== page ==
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Sahara Desert People & Traditions

The peoples of Africa are often described in terms of their ethnic background or their languages. There are several thousand ethnic groups in Africa, ranging in physical stature from the short Pygmies to the tall Maasai, each with its own cultural traditions.

Most of the people living in Sahara are Nomads. These Nomads, with their herds of sheep and goats and with camels for transportation, predominate in drier areas and continue to use as in centuries past, for water, trade, and provisioning stops. These people are always moving from place to place in search of better living conditions.

It is believed that the first nomadic peoples came to this region after domestic animals were introduced to the Sahara 7,000 years ago. Researchers believe that sheep and goats were introduced to the Sahara region by the Caspian culture of northern Africa.

The major groups of people that live in the Sahara are the Berbers. Earlier Berbers lived across the whole northern part of Africa. Today most of the Berbers live in Morocco and Algeria. They make up 40 percent of Morocco's population and 30 percent of Algeria's population. Berbers live in rural areas where they raise sheep and cattle.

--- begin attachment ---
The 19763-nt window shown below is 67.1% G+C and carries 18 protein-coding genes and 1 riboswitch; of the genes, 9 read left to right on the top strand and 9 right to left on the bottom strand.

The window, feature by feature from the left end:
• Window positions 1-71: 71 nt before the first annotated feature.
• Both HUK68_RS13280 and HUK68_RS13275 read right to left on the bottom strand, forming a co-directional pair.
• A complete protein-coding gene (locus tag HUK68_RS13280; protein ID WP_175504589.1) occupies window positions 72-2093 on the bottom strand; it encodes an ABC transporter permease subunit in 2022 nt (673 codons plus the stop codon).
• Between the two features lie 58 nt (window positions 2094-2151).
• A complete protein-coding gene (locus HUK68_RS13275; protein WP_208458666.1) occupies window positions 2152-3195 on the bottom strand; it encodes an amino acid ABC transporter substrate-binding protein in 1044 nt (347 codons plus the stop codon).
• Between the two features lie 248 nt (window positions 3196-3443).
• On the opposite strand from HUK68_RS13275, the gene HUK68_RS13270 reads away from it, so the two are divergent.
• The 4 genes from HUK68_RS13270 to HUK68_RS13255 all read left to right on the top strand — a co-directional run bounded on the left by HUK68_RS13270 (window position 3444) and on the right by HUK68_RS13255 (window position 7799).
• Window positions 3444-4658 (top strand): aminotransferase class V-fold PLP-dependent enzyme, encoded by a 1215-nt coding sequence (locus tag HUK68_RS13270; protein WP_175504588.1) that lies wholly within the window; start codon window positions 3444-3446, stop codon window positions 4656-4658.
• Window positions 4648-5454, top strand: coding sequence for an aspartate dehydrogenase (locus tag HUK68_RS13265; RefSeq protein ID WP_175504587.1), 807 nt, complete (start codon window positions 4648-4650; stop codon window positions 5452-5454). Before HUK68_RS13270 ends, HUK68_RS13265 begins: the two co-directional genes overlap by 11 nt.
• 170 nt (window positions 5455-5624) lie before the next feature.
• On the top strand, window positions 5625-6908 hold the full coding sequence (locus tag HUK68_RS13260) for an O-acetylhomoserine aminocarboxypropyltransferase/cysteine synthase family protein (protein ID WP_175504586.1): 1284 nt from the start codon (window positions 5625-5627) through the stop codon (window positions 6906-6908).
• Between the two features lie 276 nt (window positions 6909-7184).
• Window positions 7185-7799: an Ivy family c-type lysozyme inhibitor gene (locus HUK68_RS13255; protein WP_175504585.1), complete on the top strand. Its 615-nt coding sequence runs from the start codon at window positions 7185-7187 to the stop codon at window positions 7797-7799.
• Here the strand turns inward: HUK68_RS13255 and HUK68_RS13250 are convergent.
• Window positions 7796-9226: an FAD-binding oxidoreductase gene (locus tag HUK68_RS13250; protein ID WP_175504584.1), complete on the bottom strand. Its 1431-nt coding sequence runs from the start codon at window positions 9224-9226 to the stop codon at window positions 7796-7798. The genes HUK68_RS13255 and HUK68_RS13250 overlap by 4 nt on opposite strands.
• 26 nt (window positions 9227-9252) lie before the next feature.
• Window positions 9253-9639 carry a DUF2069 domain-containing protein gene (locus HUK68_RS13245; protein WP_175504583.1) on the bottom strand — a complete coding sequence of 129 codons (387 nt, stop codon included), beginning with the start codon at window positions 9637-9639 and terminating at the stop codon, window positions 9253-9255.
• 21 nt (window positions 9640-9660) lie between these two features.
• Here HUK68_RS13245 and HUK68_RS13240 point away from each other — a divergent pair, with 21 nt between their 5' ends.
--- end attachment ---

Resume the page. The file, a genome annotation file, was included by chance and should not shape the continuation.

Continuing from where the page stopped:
Nowadays, some have even begun growing crops. In the larger villages, Berbers live in stone houses but in the smaller villages they live in tents or clay huts. The principal ethnic groups of the Sahara are the Tuareg (of Berber origin), who dominate the mountains of the central Sahara; the peoples of mixed Berber and Arab origin in W Sahara; and the Tibu (Tébu), who dominate the Tibesti Massif.
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